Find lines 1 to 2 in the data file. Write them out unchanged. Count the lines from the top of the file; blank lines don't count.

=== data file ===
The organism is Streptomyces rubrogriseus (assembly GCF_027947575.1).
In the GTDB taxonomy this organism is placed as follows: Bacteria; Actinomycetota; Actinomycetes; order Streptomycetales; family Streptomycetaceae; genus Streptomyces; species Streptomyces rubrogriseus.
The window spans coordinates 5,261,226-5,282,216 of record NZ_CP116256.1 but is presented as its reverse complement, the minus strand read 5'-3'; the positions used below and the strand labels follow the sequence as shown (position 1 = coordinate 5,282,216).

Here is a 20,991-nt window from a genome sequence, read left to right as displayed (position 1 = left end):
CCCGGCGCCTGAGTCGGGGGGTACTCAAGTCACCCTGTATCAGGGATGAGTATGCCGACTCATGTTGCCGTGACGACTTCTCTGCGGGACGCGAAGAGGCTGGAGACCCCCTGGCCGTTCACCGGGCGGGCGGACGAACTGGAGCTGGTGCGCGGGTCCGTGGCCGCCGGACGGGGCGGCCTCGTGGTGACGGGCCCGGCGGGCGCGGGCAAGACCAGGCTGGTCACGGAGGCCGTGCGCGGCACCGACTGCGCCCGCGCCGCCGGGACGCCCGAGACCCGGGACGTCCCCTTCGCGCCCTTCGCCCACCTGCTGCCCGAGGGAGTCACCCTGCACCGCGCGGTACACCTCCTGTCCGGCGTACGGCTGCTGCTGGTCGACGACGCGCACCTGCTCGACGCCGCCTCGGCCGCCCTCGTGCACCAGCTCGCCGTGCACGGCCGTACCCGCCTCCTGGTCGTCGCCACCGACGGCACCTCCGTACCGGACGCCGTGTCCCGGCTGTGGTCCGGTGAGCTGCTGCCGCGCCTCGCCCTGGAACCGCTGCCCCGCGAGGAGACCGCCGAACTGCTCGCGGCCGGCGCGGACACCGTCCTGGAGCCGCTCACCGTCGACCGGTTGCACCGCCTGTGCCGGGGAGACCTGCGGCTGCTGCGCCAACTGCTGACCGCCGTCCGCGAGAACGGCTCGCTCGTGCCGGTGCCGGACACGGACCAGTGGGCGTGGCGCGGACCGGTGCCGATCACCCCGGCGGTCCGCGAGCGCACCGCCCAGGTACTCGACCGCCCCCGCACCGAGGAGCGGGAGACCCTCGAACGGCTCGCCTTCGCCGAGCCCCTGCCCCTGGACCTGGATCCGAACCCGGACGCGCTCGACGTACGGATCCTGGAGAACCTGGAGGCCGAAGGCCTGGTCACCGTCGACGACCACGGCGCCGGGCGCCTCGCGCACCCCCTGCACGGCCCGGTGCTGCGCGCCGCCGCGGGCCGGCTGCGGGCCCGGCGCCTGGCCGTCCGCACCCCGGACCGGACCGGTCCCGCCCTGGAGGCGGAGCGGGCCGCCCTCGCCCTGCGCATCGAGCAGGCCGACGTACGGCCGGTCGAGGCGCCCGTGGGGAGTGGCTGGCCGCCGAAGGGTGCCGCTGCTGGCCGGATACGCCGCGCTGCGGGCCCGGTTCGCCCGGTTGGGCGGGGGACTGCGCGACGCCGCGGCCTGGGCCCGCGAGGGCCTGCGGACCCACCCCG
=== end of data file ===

The organism is Streptomyces rubrogriseus (assembly GCF_027947575.1).
In the GTDB taxonomy this organism is placed as follows: Bacteria; Actinomycetota; Actinomycetes; order Streptomycetales; family Streptomycetaceae; genus Streptomyces; species Streptomyces rubrogriseus.